There isn’t a week that goes by where I don’t have at least two conversations with a teen about suicide, suicidal ideations, and self-harm. With adults, it’s at least once every two weeks. Even if I didn’t believe the numbers about the increasing rates of suicide , the anecdotal evidence in my life is loud and clear.
I’ve spent a lot of time reading and thinking about why. There are no clear answers. Some people blame social media others blame the economy, and for some, it’s society as a whole. Either way, we are in crisis.
Historically we have not spoken about this issue well. Growing up, I would always hear that this sin is damnable and unforgivable. In other places, people would callously refer to suicide as the coward’s way out. It wouldn’t hurt us to be reasonable and kind to suffering people.
This is my meager attempt at offering a word of encouragement to those who are struggling.
Not Your Own
It is important for us to remember not just who we are but whose we are. In 1 Corinthians 6:19, Paul says “Do you not know that your bodies are temples of the Holy Spirit, who is in you, whom you have received from God? You are not your own;”
You are not your own. When we follow Jesus one of the benefits we receive is adoption into the family of God. When we are a part of His family, nothing can take us away from that. Romans 8:38–39 says “For I am convinced that neither death nor life, neither angels nor demons, neither the present nor the future, nor any powers, 39 neither height nor depth, nor anything else in all creation, will be able to separate us from the love of God that is in Christ Jesus our Lord.”
We sit in the hands of a mighty God who loves us deeply. So deeply that He sent His Son to rescue and restore us. Even with that reality, our hearts and minds can still be plagued by suicidal thoughts. Life is hard. I think of the prophet Jeremiah who asked God to kill him after years of fruitless and frustrating ministry. Jesus is the ultimate comforter but it can be difficult to feel that comfort in torment and anguish.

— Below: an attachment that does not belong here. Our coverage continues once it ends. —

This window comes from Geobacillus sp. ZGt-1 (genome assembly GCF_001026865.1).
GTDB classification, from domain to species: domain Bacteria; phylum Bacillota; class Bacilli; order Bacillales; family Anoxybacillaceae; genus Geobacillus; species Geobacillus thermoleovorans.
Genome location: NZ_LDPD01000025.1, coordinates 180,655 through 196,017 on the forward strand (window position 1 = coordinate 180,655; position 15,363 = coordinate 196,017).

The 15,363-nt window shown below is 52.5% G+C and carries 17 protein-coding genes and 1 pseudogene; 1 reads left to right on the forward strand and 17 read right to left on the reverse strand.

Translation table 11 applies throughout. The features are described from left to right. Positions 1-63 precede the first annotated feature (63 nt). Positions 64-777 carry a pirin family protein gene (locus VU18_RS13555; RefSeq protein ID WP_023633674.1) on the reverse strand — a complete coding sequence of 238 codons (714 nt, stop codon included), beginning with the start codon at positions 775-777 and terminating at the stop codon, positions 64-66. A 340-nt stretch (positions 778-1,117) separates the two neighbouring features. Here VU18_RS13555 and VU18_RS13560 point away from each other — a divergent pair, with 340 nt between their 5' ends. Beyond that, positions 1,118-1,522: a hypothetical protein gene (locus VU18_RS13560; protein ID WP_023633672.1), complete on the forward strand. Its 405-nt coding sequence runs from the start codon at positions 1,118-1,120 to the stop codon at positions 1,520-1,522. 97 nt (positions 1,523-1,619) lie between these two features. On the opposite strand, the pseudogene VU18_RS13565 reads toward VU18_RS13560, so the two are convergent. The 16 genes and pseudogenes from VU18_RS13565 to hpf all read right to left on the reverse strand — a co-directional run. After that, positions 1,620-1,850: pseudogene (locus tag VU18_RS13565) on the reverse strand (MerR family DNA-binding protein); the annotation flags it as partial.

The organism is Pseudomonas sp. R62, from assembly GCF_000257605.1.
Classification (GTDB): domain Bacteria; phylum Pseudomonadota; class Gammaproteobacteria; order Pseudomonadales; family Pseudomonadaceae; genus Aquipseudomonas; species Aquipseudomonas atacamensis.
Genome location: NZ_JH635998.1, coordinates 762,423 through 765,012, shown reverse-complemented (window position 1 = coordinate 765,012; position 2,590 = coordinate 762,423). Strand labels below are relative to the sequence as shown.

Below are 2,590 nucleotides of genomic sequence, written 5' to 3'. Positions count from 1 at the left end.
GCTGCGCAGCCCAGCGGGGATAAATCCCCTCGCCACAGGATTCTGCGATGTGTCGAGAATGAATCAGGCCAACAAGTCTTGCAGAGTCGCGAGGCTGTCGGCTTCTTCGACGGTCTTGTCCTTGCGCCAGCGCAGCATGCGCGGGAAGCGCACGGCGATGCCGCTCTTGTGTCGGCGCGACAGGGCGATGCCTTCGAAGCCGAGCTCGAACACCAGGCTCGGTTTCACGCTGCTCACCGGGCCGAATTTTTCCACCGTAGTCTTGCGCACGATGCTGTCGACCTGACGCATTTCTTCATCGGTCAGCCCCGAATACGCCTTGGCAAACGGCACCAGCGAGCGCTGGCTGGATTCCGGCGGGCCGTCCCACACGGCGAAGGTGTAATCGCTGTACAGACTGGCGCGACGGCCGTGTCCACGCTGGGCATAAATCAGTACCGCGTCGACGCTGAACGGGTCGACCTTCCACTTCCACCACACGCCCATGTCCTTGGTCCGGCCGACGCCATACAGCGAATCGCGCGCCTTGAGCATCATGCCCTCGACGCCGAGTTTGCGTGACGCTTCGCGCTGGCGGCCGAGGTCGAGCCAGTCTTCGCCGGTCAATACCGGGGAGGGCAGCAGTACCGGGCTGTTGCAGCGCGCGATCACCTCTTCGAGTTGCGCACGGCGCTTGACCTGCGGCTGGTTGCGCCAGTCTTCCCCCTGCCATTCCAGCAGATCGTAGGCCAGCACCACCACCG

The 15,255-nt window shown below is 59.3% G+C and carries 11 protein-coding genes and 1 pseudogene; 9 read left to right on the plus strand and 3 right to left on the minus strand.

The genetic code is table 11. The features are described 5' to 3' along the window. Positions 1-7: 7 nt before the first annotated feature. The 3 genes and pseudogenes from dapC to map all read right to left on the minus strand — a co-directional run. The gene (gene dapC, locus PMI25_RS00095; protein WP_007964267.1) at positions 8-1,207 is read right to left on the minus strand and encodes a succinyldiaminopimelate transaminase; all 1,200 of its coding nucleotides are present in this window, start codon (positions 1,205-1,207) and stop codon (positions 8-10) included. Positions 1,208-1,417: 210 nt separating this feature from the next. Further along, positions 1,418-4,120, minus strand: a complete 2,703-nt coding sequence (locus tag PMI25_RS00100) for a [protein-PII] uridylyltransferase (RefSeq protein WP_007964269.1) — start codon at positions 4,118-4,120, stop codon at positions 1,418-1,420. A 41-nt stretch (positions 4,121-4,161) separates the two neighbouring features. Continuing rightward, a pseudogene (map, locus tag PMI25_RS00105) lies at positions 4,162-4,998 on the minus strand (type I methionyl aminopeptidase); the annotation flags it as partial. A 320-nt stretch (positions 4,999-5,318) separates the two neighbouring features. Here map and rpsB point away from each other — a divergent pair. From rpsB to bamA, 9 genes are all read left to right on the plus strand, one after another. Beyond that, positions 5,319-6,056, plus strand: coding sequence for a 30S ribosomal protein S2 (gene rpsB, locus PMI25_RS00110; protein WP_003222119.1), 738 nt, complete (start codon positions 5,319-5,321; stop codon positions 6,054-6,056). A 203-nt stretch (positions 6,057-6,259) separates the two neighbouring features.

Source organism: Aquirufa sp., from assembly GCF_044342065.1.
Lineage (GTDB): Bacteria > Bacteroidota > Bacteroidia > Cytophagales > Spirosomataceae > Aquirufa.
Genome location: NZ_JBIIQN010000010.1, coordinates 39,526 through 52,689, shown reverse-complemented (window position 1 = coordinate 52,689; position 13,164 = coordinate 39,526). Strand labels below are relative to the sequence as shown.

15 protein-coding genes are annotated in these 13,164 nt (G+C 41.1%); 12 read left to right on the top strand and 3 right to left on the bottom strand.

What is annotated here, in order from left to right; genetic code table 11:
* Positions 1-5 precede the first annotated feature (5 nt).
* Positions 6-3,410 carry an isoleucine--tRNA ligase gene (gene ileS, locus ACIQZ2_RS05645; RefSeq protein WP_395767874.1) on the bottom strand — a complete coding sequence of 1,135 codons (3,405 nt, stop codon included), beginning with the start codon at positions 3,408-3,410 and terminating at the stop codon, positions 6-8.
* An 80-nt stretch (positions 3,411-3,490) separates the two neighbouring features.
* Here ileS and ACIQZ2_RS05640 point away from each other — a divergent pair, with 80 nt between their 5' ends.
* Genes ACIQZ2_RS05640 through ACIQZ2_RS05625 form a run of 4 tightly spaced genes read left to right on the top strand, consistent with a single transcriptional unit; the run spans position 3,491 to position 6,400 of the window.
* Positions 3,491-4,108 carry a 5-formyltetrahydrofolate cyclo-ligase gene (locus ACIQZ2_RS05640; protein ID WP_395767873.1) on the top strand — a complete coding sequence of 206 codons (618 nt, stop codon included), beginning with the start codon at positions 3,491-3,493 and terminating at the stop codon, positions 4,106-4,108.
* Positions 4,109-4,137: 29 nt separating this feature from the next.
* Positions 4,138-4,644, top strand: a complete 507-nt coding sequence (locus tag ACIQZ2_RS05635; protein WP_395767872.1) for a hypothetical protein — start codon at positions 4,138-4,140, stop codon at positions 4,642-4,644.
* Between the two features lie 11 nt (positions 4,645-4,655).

Thankfully he offers us hope. The resurrection is the reminder of the promise that one day all things will be made new. Our minds and bodies will be restored. There will be no more sin, sickness, or death. The things that hurt us will be gone, and the thoughts that try to overtake us will be wiped away. This is the day we wait for. The day we look toward.
But until that day comes we have to remember whose we are. We are children of God, made in His image. Our hope is found in this truth. The reality is, things may not get immediately better. It could take weeks, months, or even years but we ground our response in what we know to be true. We know that God loves us, we know that he has made us in His image, we know that the Holy Spirit lives inside of us and is with us always, and we know that one day Jesus will bring the ultimate end to pain and suffering.
Beloved, live today in light of what you know to be true about tomorrow. Even if things don’t get better, can you believe God loves you, cares for you, and is with you?
I know that for many who have suicidal ideations, there is a feeling of hopelessness. For those of us who trust in Christ, it is like the old hymn says: “My hope is built on nothing less than Jesus’ blood and righteousness.”
Every day is a fight to internalize and believe those words. Every day, we march forward in the hope that eternal peace is ours. Though we may only get a glimpse today, the day will come when we see and experience it in full.